|Title||Association of Playing College American Football With Long-term Health Outcomes and Mortality.|
|Publication Type||Journal Article|
|Year of Publication||2022|
|Authors||Phelps, A, Alosco, ML, Baucom, Z, Hartlage, K, Palmisano, JN, Weuve, J, Mez, J, Tripodis, Y, Stern, RA|
|Journal||JAMA Network Open|
|Keywords||Aged, Brain Concussion, Cohort Studies, Female, Football, Health Care, Humans, Male, Neurodegenerative Diseases, Outcome Assessment|
Importance: Exposure to repetitive head impacts from playing American football (including impacts resulting in symptomatic concussions and subconcussive trauma) is associated with increased risk for later-life health problems, including cognitive and neuropsychiatric decline and neurodegenerative disease. Most research on long-term health consequences of playing football has focused on former professional athletes, with limited studies of former college players.
Objectives: To estimate the prevalence of self-reported health conditions among former college football players compared with a sample of men in the general population as well as standardized mortality ratios (SMRs) among former college football players.
Design, Setting, and Participants: This cohort study included data from 447 former University of Notre Dame (ND) football players aged 59 to 75 years who were seniors on the rosters from 1964 to 1980. A health outcomes survey was distributed to living players and next of kin of deceased players for whom contact information was available. The survey was completed from December 2018 to May 2019.
Exposure: Participation in football at ND.
Main Outcomes and Measures: Prevalence of health outcomes was compared between living former players who completed the survey and propensity score-matched participants in the Health and Retirement Study (HRS). Standardized mortality ratios of all causes and specific causes of death among all former players were compared with those among men in the general US population.
Results: A total of 216 living players completed the health survey (median age, 67 years; IQR, 63-70 years) and were compared with 638 participants in the HRS (median age, 66 years; IQR, 63-70 years). Former players reported a higher prevalence of cognitive impairment (10 [5%] vs 8 [1%]; P = .02), headaches (22 [10%] vs 22 [4%]; P = .001), cardiovascular disease (70 [33%] vs 128 [20%]; P = .001), hypercholesterolemia (111 [52%] vs 182 [29%]; P = .001), and alcohol use (185 [86%] vs 489 [77%]; P = .02) and a lower prevalence of diabetes (24 [11%] vs 146 [23%]; P = .001). All-cause mortality (SMR, 0.54; 95% CI, 0.42-0.67) and mortality from heart (SMR, 0.64; 95% CI, 0.39-0.99), circulatory (SMR, 0.23; 95% CI, 0.03-0.83), respiratory (SMR, 0.13; 95% CI, 0.00-0.70), and digestive system (SMR, 0.13; 95% CI, 0.00-0.74) disorders; lung cancer (SMR, 0.26; 95% CI, 0.05-0.77); and violence (SMR, 0.10; 95% CI, 0.00-0.58) were significantly lower in the ND cohort than in the general population. Mortality from brain and other nervous system cancers was significantly higher in the ND cohort (SMR, 3.82; 95% CI, 1.04-9.77). Whereas point estimates were greater for all neurodegenerative causes (SMR, 1.42; 95% CI, 0.29-4.18), amyotrophic lateral sclerosis (SMR, 2.93; 95% CI, 0.36-10.59), and Parkinson disease (SMR, 2.07; 95% CI, 0.05-11.55), the difference did not reach statistical significance.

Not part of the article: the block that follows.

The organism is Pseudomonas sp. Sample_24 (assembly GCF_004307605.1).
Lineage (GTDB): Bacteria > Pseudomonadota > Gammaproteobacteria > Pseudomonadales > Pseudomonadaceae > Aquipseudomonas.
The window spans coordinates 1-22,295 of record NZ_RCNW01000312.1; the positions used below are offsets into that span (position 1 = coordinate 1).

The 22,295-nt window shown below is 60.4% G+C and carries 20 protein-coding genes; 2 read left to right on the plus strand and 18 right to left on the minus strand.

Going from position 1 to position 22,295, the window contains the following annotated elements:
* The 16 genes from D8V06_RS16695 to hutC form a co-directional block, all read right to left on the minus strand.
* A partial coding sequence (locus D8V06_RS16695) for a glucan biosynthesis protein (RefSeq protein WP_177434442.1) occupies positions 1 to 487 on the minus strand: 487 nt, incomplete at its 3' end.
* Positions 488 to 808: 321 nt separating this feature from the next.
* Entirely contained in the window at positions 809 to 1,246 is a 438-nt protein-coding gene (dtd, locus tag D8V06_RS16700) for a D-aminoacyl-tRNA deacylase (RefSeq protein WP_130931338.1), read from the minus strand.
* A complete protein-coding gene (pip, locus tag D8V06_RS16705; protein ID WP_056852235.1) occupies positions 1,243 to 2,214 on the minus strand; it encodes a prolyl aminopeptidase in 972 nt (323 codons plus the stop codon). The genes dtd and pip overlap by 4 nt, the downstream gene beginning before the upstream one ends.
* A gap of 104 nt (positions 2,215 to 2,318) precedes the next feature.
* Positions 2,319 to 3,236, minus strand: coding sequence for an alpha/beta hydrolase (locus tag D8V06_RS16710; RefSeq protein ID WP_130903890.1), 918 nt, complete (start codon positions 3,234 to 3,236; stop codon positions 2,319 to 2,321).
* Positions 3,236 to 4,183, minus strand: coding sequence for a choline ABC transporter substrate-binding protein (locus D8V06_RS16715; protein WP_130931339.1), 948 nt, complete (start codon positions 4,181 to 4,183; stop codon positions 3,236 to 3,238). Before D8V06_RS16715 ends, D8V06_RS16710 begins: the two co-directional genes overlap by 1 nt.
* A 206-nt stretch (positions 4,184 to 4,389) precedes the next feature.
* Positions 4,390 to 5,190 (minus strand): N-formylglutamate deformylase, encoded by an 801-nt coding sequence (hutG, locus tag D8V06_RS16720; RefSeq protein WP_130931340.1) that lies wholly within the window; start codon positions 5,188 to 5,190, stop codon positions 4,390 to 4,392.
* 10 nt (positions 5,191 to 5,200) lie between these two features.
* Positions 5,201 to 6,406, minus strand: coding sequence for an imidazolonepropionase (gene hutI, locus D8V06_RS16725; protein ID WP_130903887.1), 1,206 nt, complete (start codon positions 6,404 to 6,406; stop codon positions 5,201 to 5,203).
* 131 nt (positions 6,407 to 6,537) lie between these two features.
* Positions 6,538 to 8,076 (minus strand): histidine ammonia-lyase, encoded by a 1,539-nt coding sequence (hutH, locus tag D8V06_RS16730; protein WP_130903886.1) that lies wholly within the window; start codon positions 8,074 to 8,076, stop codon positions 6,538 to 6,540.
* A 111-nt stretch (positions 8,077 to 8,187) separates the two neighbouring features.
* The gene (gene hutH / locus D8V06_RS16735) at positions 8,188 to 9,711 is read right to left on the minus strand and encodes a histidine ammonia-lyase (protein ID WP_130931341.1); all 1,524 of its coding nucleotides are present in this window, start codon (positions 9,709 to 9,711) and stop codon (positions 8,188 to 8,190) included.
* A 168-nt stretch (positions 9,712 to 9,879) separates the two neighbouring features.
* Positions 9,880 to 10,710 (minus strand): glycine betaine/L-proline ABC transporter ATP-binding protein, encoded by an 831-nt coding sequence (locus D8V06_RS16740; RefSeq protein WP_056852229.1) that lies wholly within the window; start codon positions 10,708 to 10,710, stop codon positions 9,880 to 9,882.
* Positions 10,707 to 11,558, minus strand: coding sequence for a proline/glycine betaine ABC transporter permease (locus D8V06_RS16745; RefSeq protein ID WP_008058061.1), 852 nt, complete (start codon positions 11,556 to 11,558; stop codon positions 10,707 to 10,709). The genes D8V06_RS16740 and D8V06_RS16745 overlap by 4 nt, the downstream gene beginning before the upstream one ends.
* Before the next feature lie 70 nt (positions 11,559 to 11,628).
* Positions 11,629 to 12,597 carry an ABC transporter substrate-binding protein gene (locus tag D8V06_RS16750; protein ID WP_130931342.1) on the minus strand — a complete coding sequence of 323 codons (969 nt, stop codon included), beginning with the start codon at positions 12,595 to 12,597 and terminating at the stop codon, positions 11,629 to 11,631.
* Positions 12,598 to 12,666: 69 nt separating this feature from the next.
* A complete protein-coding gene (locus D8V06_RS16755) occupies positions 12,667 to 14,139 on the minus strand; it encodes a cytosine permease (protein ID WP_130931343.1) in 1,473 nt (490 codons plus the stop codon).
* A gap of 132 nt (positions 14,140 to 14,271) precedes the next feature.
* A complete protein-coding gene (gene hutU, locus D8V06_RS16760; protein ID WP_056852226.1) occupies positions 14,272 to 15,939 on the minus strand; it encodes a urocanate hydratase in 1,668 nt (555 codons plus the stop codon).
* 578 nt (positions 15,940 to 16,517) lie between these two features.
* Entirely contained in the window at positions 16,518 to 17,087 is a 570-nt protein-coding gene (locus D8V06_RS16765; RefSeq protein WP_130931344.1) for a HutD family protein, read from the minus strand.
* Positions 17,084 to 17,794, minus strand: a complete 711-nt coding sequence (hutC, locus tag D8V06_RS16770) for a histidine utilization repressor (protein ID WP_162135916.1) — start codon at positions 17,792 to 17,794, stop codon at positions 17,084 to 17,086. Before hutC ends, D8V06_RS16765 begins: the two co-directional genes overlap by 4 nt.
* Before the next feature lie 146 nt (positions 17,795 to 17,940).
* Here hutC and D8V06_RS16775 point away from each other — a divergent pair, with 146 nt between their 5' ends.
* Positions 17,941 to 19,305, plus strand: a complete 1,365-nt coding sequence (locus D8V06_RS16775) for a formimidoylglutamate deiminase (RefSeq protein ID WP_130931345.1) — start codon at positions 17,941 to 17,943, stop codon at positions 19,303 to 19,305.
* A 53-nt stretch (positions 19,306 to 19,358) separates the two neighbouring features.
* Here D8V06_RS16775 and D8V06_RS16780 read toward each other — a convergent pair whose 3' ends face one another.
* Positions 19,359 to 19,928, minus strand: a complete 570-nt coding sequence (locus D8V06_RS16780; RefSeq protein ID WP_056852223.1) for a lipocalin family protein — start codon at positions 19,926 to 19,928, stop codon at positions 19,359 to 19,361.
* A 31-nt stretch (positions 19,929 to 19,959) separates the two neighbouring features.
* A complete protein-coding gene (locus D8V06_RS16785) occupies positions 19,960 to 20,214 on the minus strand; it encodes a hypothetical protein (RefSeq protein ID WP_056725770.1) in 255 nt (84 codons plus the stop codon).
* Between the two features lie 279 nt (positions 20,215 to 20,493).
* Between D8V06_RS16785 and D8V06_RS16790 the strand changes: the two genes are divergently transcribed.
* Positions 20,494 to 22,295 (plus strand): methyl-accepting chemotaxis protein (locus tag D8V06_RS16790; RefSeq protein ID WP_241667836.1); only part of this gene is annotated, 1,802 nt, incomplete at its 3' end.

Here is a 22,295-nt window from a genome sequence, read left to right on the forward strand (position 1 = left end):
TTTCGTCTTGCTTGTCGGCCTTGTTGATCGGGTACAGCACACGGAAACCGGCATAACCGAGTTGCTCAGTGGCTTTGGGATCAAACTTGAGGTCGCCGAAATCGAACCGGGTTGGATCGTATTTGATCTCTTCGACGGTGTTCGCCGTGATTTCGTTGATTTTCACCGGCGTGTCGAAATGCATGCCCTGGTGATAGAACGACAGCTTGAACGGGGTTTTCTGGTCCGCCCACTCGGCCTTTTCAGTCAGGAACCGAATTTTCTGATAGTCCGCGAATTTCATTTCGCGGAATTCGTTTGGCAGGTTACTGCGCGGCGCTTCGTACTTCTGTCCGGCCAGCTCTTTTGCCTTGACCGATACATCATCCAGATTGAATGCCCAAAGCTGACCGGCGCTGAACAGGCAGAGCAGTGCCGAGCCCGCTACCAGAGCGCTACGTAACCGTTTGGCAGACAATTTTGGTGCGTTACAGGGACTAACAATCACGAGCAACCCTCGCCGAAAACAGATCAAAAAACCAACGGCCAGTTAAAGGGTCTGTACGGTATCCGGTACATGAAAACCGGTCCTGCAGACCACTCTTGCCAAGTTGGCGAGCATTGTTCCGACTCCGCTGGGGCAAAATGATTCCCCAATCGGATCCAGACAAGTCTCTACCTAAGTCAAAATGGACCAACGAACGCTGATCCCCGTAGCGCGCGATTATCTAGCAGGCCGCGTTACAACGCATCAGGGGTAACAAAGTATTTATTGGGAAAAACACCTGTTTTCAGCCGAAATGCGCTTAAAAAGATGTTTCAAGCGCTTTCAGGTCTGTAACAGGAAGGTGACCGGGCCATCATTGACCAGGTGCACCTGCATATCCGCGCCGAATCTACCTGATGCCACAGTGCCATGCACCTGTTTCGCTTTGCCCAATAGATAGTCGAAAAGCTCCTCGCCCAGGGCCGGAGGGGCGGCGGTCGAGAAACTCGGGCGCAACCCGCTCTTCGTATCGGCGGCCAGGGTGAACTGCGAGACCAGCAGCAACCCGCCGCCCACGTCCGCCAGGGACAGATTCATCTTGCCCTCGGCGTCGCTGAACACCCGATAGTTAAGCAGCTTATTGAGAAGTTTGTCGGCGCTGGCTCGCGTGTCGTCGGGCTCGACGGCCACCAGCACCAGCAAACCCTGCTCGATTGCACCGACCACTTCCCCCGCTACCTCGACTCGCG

Conclusions and Relevance: In this cohort study of former college football players, both positive and negative health outcomes were observed. With more than 800 000 former college players living in the US, additional research appears to be needed to provide stakeholders with guidance to maximize factors that improve health outcomes and minimize factors that may increase risk for later-life morbidity and mortality.